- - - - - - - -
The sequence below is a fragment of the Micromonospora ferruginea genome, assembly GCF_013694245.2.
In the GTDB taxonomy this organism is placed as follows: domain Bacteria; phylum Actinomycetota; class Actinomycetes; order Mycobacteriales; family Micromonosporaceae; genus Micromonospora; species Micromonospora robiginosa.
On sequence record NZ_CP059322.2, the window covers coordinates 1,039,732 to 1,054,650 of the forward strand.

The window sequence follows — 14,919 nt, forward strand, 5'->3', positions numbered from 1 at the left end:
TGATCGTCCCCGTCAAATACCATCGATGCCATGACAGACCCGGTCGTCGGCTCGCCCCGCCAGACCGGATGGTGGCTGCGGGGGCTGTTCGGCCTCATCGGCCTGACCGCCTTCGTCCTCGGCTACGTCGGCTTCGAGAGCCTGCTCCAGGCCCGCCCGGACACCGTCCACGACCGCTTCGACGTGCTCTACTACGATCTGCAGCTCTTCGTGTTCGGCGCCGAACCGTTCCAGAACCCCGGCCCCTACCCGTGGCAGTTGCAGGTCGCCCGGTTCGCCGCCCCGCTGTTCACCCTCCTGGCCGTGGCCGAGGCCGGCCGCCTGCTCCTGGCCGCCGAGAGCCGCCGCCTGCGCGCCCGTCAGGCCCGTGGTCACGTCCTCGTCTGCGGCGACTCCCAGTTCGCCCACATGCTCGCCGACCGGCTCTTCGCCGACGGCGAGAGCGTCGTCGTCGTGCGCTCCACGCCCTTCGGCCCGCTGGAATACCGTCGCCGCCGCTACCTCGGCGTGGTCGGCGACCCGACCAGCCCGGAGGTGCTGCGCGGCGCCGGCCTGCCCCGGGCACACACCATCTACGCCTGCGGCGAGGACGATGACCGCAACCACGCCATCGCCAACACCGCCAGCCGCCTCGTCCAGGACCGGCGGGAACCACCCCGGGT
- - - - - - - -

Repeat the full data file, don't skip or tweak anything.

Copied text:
The sequence below is a fragment of the Micromonospora ferruginea genome, assembly GCF_013694245.2.
In the GTDB taxonomy this organism is placed as follows: domain Bacteria; phylum Actinomycetota; class Actinomycetes; order Mycobacteriales; family Micromonosporaceae; genus Micromonospora; species Micromonospora robiginosa.
On sequence record NZ_CP059322.2, the window covers coordinates 1,039,732 to 1,054,650 of the forward strand.

The window sequence follows — 14,919 nt, forward strand, 5'->3', positions numbered from 1 at the left end:
TGATCGTCCCCGTCAAATACCATCGATGCCATGACAGACCCGGTCGTCGGCTCGCCCCGCCAGACCGGATGGTGGCTGCGGGGGCTGTTCGGCCTCATCGGCCTGACCGCCTTCGTCCTCGGCTACGTCGGCTTCGAGAGCCTGCTCCAGGCCCGCCCGGACACCGTCCACGACCGCTTCGACGTGCTCTACTACGATCTGCAGCTCTTCGTGTTCGGCGCCGAACCGTTCCAGAACCCCGGCCCCTACCCGTGGCAGTTGCAGGTCGCCCGGTTCGCCGCCCCGCTGTTCACCCTCCTGGCCGTGGCCGAGGCCGGCCGCCTGCTCCTGGCCGCCGAGAGCCGCCGCCTGCGCGCCCGTCAGGCCCGTGGTCACGTCCTCGTCTGCGGCGACTCCCAGTTCGCCCACATGCTCGCCGACCGGCTCTTCGCCGACGGCGAGAGCGTCGTCGTCGTGCGCTCCACGCCCTTCGGCCCGCTGGAATACCGTCGCCGCCGCTACCTCGGCGTGGTCGGCGACCCGACCAGCCCGGAGGTGCTGCGCGGCGCCGGCCTGCCCCGGGCACACACCATCTACGCCTGCGGCGAGGACGATGACCGCAACCACGCCATCGCCAACACCGCCAGCCGCCTCGTCCAGGACCGGCGGGAACCACCCCGGGT